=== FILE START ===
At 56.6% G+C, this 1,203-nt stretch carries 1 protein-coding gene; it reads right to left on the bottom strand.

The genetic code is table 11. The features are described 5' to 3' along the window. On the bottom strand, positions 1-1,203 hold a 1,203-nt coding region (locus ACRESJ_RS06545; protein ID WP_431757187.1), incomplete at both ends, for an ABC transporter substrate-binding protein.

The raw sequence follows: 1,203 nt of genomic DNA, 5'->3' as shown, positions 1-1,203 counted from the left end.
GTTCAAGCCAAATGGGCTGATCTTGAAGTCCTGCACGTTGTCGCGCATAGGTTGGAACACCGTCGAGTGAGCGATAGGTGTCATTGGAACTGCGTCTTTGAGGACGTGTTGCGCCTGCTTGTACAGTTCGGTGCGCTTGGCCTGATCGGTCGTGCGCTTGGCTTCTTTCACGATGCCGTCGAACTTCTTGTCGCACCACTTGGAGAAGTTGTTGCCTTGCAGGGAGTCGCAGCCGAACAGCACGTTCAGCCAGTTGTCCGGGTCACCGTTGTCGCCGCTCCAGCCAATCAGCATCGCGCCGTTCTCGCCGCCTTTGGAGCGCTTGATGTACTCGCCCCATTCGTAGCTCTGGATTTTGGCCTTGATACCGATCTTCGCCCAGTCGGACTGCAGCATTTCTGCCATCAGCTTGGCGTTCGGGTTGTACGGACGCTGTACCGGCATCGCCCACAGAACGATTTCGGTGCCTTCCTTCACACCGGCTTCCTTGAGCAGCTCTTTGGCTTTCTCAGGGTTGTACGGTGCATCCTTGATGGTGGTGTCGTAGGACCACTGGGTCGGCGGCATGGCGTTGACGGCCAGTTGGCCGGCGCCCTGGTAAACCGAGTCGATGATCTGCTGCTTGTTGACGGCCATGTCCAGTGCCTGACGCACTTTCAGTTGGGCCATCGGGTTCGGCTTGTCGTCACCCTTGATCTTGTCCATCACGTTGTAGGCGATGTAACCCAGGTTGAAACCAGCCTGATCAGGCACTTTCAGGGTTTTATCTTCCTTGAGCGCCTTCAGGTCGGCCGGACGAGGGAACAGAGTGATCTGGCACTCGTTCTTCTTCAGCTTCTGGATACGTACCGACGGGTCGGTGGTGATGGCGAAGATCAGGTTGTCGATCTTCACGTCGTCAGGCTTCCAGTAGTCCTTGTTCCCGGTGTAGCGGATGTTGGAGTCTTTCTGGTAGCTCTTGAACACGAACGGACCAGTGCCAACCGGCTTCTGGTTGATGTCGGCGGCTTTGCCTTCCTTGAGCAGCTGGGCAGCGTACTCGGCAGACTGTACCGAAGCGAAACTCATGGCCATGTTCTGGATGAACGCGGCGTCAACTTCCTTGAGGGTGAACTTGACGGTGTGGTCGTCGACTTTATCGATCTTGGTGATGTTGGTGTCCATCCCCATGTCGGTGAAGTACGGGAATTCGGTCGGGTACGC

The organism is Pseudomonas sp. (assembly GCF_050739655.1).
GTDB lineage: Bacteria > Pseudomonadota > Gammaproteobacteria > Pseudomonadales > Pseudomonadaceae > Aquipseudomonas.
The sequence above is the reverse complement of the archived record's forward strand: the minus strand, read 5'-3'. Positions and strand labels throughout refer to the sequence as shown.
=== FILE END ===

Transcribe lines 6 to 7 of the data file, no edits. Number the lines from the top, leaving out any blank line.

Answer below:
GTDB lineage: Bacteria > Pseudomonadota > Gammaproteobacteria > Pseudomonadales > Pseudomonadaceae > Aquipseudomonas.
The sequence above is the reverse complement of the archived record's forward strand: the minus strand, read 5'-3'. Positions and strand labels throughout refer to the sequence as shown.